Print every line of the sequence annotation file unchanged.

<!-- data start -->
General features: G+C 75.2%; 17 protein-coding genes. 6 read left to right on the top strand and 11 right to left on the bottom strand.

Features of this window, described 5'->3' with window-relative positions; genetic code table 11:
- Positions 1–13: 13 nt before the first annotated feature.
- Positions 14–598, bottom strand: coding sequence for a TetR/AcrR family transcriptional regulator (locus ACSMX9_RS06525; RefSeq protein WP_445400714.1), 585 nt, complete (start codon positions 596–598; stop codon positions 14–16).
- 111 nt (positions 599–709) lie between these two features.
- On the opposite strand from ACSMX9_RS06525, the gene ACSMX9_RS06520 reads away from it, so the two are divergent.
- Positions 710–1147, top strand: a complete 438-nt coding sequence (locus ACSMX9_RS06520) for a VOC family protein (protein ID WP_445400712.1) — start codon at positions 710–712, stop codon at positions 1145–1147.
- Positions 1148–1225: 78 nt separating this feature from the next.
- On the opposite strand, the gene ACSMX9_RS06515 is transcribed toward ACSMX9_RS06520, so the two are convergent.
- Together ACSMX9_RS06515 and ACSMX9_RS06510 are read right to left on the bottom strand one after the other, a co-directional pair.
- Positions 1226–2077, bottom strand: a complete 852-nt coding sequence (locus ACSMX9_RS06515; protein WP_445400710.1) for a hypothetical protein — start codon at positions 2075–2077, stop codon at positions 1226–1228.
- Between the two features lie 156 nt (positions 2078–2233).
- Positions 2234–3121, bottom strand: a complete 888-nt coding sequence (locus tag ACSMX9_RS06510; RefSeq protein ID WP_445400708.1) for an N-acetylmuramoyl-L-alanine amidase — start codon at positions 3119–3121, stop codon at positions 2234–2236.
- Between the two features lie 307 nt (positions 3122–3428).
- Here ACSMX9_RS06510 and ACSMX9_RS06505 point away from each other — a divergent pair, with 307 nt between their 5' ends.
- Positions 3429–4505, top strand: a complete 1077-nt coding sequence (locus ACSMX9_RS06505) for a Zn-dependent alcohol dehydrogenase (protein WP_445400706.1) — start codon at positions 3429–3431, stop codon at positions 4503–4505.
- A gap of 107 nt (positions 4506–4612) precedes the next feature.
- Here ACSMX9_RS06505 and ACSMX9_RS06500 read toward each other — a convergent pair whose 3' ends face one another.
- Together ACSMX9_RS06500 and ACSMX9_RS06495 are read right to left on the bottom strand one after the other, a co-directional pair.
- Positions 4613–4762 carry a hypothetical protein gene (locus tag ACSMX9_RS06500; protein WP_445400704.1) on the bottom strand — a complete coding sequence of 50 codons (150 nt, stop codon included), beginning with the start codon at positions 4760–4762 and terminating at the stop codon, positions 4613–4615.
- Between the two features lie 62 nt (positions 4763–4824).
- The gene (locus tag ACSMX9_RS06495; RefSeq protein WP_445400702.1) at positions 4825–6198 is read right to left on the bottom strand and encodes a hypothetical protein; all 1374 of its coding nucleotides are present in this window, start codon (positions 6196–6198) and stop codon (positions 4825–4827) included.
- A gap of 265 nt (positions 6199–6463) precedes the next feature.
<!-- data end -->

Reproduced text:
General features: G+C 75.2%; 17 protein-coding genes. 6 read left to right on the top strand and 11 right to left on the bottom strand.

Features of this window, described 5'->3' with window-relative positions; genetic code table 11:
- Positions 1–13: 13 nt before the first annotated feature.
- Positions 14–598, bottom strand: coding sequence for a TetR/AcrR family transcriptional regulator (locus ACSMX9_RS06525; RefSeq protein WP_445400714.1), 585 nt, complete (start codon positions 596–598; stop codon positions 14–16).
- 111 nt (positions 599–709) lie between these two features.
- On the opposite strand from ACSMX9_RS06525, the gene ACSMX9_RS06520 reads away from it, so the two are divergent.
- Positions 710–1147, top strand: a complete 438-nt coding sequence (locus ACSMX9_RS06520) for a VOC family protein (protein ID WP_445400712.1) — start codon at positions 710–712, stop codon at positions 1145–1147.
- Positions 1148–1225: 78 nt separating this feature from the next.
- On the opposite strand, the gene ACSMX9_RS06515 is transcribed toward ACSMX9_RS06520, so the two are convergent.
- Together ACSMX9_RS06515 and ACSMX9_RS06510 are read right to left on the bottom strand one after the other, a co-directional pair.
- Positions 1226–2077, bottom strand: a complete 852-nt coding sequence (locus ACSMX9_RS06515; protein WP_445400710.1) for a hypothetical protein — start codon at positions 2075–2077, stop codon at positions 1226–1228.
- Between the two features lie 156 nt (positions 2078–2233).
- Positions 2234–3121, bottom strand: a complete 888-nt coding sequence (locus tag ACSMX9_RS06510; RefSeq protein ID WP_445400708.1) for an N-acetylmuramoyl-L-alanine amidase — start codon at positions 3119–3121, stop codon at positions 2234–2236.
- Between the two features lie 307 nt (positions 3122–3428).
- Here ACSMX9_RS06510 and ACSMX9_RS06505 point away from each other — a divergent pair, with 307 nt between their 5' ends.
- Positions 3429–4505, top strand: a complete 1077-nt coding sequence (locus ACSMX9_RS06505) for a Zn-dependent alcohol dehydrogenase (protein WP_445400706.1) — start codon at positions 3429–3431, stop codon at positions 4503–4505.
- A gap of 107 nt (positions 4506–4612) precedes the next feature.
- Here ACSMX9_RS06505 and ACSMX9_RS06500 read toward each other — a convergent pair whose 3' ends face one another.
- Together ACSMX9_RS06500 and ACSMX9_RS06495 are read right to left on the bottom strand one after the other, a co-directional pair.
- Positions 4613–4762 carry a hypothetical protein gene (locus tag ACSMX9_RS06500; protein WP_445400704.1) on the bottom strand — a complete coding sequence of 50 codons (150 nt, stop codon included), beginning with the start codon at positions 4760–4762 and terminating at the stop codon, positions 4613–4615.
- Between the two features lie 62 nt (positions 4763–4824).
- The gene (locus tag ACSMX9_RS06495; RefSeq protein WP_445400702.1) at positions 4825–6198 is read right to left on the bottom strand and encodes a hypothetical protein; all 1374 of its coding nucleotides are present in this window, start codon (positions 6196–6198) and stop codon (positions 4825–4827) included.
- A gap of 265 nt (positions 6199–6463) precedes the next feature.